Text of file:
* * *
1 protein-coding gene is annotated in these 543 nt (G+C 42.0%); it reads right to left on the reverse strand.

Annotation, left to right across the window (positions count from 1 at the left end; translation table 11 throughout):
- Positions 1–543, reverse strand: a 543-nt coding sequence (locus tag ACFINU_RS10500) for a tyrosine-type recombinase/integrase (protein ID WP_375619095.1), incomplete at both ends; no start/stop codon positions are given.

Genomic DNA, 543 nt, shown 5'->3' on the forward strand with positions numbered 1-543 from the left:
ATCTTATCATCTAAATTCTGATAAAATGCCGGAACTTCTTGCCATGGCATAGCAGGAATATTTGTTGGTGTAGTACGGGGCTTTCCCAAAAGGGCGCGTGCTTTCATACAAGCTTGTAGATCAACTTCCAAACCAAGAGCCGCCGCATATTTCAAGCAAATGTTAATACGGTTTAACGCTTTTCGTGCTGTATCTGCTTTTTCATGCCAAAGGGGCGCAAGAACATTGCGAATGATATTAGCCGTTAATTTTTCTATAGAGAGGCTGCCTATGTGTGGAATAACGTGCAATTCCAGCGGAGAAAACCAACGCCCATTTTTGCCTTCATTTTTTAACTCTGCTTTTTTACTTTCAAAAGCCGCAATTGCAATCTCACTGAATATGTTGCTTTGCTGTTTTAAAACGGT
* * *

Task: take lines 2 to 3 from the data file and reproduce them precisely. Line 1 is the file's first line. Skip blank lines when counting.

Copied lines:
Annotation, left to right across the window (positions count from 1 at the left end; translation table 11 throughout):
- Positions 1–543, reverse strand: a 543-nt coding sequence (locus tag ACFINU_RS10500) for a tyrosine-type recombinase/integrase (protein ID WP_375619095.1), incomplete at both ends; no start/stop codon positions are given.